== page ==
makes sense?

Thanks for the reply! Sounds understandable!
So I would need to add a ‘\0’ into the loop so after it get added after each 1 or 0?

EDIT:
I tried this:

for(byte i = 0; i<len; i++)
          {
            byte u=0;
            for ( byte Bit=8; Bit>0; Bit--)
              {
                Complete_Message[(i*8)+u]=bitRead(rxBuf[i],Bit-1);  // Put all the 0s and 1s in ONE Array after each other

                Serial.print("Filling Position: ");       // Debugging to see if the Message is structured correctly
                Serial.print((i*8)+u);
                Serial.print(" with Digit: ");
                Serial.println(bitRead(rxBuf[i],Bit-1));        
                Complete_Message[(i*8)+u]+='\0';
                Serial.println("Added a NULL");
                u++;             
              }

          }

but it did not work either… how do I add the termination after each digit?

In a nutshell this is what your for loop with the bitread() is doing
forloop.png
The loop is going through the rxBuf array which contains the 8 bytes from your CAN-Bus and reads that bit by bit and copy the bits into individual entries of the Complete_Message[] array (what a loss of memory :slight_smile: )

I’m not sure what you are trying to achieve after that…

:slight_smile: Ok, that indeed does not sound like the most efficient way to do this.
To my defense - I am a self taught programmer, in real life I am a mechanical engineer :slight_smile: :slight_smile:

What I am trying to accomplish is simply reading out the Bits in the CAN-Message and then converting sections of this to decimal value. The Messages are not always using full Bytes, so I kind of have to piece them together.
I belive this can be done by bitshifting and probably many other ways…but the one I choose seemed the only understandable one for me.
Is there a way I can adapt my Loop so I can use my code or am a screwed? :confused:

I am a self taught programmer, in real life I am a mechanical engineer

No one can be perfect :slight_smile:
(kidding - I would be totally at a loss going anywhere deep in your field!)

Well what would help is to know which set of bits in the 8 bytes rxBuf array are representing what.

Do you have that description of the frame?
framedefinition.png

then an union / struct with bit fields (if it’s static) will get you there easily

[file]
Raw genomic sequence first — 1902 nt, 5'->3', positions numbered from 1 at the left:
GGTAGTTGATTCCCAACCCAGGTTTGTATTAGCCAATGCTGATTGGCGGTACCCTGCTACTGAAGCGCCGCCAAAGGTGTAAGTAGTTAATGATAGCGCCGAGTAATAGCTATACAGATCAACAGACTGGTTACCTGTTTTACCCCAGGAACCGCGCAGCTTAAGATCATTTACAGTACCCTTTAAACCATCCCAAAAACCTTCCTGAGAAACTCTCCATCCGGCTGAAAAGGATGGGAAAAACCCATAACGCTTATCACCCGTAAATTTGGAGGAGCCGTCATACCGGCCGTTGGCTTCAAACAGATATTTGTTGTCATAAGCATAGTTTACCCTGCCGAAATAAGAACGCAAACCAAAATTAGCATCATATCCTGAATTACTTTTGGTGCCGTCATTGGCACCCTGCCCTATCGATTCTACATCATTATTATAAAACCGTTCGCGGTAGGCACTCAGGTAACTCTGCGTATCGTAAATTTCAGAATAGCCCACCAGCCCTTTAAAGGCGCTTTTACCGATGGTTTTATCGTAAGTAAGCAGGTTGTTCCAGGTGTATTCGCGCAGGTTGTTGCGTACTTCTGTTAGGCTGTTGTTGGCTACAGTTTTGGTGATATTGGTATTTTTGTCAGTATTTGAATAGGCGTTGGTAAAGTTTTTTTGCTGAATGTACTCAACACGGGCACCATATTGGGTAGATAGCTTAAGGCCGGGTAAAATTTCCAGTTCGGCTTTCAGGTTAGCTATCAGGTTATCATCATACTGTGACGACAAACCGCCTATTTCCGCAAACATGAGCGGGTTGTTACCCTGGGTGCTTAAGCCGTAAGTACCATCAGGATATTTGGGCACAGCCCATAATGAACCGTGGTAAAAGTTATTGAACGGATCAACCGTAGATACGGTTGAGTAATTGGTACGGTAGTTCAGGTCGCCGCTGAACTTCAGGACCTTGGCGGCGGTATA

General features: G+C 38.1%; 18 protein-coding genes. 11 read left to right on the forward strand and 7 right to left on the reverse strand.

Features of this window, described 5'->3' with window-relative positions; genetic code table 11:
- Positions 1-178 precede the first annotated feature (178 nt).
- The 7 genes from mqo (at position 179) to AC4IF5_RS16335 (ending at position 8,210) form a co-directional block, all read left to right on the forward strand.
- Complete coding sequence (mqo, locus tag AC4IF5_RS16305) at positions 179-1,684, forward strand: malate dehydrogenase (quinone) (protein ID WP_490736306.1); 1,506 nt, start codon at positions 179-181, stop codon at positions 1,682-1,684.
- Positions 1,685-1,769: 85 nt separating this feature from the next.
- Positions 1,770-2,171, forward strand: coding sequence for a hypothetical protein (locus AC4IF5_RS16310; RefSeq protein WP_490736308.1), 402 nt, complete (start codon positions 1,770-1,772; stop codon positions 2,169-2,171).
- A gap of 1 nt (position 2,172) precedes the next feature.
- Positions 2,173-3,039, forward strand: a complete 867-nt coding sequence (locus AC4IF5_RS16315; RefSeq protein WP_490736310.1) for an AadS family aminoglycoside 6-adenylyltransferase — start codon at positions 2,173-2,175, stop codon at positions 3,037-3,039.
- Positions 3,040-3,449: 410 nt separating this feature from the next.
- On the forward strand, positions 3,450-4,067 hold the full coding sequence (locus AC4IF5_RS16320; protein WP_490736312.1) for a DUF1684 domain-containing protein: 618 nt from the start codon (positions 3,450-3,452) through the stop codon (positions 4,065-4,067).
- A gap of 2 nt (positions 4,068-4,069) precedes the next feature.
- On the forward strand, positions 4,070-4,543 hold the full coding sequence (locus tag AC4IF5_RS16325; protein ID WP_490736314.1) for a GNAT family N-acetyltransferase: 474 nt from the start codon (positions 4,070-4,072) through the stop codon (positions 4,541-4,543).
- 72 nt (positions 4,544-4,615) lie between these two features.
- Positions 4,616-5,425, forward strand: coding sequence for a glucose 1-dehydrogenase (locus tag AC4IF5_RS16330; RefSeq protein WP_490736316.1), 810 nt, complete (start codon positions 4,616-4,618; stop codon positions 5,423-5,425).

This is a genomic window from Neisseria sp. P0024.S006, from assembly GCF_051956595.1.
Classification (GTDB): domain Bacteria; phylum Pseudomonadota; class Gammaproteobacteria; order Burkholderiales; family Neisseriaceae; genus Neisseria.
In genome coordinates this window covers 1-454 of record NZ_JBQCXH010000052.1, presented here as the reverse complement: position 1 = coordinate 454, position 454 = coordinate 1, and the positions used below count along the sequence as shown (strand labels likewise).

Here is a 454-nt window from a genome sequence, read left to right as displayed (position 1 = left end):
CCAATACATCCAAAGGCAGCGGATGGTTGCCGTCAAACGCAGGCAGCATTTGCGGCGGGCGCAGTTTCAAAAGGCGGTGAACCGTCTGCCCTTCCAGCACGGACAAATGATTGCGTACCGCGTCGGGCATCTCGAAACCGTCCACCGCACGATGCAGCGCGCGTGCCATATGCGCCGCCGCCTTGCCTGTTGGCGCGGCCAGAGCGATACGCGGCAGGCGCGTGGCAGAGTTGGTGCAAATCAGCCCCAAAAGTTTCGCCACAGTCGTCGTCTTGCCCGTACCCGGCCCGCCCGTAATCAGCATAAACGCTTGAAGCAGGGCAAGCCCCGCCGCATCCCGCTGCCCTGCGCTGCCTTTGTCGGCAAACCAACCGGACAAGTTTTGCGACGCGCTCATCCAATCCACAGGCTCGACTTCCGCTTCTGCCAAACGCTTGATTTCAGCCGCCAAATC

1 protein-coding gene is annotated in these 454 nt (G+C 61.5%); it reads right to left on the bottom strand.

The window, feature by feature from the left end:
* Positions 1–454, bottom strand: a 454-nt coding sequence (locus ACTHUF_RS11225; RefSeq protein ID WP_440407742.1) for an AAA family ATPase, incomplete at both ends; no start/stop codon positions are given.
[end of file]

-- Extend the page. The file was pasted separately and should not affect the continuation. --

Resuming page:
for example, on this web site I can see a description (but with more than 8 bytes potentially)

(kidding - I would be totally at a loss going anywhere deep in your field!)

:slight_smile: Well, I think if you know how things work they all seem easy, right?

Well, I need to make something that I can easy adapt...that's why I choose that way I did.
With this:

/char * ptr = Complete_Message;          // Pointer for array
  char input_binary_string[9] = "";
  strncpy(input_binary_string, ptr + 0, 7); //extract 8 bits from 6 chars in
  Serial.println(input_binary_string);
  long value = strtol(input_binary_string, NULL, 2);
  Serial.println(value);

BTW from another user here on the forum I could easily adapt which Bits I need to take from the message, convert it to Decimal and Offset/Multiply it. Of course, that didn't work for the reasons you told me earlier. :confused:

Perfect for me would be a function that I can call with the variables Startbit and length, then I could call it over and over for any information I need to get from the CAN Message. Also would be quite useful for reverse engineering...

Sme1986:
Perfect for me would be a function that I can call with the variables Startbit and length, then I could call it over and over for any information I need to get from the CAN Message. Also would be quite useful for reverse engineering...

I believe I gave you a function called GetField that does exactly that :slight_smile:

@Wildbill:

void getField(char* buffer, int index)

--> this correct? So I need to pointer to indicate the Startbit? So like:

char * ptr = Complete_Message;
Info1= getField(ptr + 0, 8);

Wont I then again have the same problem that I cant use

long value = strtol(Info1, NULL, 2);
  Serial.println(value);

I would be glad for an example. I now am searching the net for 2 Days nonstop on a probably total minor problem :confused: :confused:

here is an example using bits and bytes an no complicated function, may be that would give you some ideas

const byte binaryFrame[] = {0, 1, 2, 4, 8, 16, 32, 64, 128};
byte framSize = sizeof(binaryFrame) / sizeof(binaryFrame[0]); //  nb of elements in the array